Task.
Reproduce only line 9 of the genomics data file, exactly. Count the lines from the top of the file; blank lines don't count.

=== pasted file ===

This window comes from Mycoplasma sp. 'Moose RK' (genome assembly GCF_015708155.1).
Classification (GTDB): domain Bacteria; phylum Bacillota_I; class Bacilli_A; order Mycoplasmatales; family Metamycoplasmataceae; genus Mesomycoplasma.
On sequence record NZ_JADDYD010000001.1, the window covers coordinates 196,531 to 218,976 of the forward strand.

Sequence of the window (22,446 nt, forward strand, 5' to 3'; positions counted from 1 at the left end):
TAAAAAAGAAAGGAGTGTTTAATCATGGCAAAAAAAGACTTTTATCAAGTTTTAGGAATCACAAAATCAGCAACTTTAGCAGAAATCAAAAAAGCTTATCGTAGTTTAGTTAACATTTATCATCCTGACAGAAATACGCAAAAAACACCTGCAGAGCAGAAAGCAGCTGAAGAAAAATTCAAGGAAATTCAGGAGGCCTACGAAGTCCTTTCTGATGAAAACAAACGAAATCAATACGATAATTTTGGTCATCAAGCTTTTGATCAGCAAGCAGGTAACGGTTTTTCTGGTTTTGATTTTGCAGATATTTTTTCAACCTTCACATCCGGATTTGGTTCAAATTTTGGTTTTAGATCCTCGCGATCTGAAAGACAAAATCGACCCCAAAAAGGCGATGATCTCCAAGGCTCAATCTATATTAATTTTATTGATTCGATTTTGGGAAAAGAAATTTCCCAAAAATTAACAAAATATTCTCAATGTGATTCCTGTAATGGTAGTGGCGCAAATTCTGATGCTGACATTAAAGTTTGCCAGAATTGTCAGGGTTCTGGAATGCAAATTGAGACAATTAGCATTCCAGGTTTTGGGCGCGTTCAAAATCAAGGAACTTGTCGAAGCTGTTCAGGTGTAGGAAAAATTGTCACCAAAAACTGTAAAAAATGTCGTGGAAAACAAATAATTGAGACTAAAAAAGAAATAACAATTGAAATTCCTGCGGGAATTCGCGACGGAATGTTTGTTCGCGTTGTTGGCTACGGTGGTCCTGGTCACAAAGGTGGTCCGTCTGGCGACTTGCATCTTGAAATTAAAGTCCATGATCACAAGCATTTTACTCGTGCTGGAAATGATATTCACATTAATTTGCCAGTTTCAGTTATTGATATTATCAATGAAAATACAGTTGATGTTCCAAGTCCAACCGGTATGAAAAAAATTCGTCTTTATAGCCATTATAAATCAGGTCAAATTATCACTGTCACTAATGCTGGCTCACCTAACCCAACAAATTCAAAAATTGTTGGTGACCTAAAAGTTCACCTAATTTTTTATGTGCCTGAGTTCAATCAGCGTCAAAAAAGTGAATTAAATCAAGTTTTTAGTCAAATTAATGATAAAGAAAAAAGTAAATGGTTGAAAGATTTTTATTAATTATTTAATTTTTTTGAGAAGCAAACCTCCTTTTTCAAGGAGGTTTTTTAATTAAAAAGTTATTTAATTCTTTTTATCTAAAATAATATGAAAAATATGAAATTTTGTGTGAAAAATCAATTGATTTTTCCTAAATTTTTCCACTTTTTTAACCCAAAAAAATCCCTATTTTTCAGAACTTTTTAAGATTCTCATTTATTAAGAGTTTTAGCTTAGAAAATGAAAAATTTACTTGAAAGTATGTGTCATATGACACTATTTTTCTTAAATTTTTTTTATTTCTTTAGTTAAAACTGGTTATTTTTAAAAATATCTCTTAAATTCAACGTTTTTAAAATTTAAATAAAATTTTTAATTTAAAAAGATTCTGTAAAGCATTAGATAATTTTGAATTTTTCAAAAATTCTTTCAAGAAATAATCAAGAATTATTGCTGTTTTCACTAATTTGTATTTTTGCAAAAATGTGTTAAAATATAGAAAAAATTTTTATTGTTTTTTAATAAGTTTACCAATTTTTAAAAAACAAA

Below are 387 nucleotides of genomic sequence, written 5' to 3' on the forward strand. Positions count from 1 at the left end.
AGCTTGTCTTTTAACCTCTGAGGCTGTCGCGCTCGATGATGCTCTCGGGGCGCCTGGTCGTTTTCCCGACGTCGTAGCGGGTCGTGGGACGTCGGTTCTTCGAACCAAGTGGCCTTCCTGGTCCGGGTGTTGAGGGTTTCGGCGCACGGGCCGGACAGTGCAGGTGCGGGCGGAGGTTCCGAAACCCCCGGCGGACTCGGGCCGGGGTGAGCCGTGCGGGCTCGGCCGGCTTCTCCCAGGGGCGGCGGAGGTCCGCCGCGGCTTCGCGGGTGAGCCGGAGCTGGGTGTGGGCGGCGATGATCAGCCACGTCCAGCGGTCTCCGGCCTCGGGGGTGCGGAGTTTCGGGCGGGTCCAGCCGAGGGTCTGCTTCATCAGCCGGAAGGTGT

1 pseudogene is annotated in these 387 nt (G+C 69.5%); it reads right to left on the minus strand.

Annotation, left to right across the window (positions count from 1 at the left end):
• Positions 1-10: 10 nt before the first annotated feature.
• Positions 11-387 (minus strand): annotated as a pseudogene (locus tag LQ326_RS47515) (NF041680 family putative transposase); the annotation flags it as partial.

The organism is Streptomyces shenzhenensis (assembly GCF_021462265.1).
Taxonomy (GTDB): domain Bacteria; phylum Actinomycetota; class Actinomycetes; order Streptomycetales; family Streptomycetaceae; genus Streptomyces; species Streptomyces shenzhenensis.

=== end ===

Annotation, left to right across the window (positions count from 1 at the left end):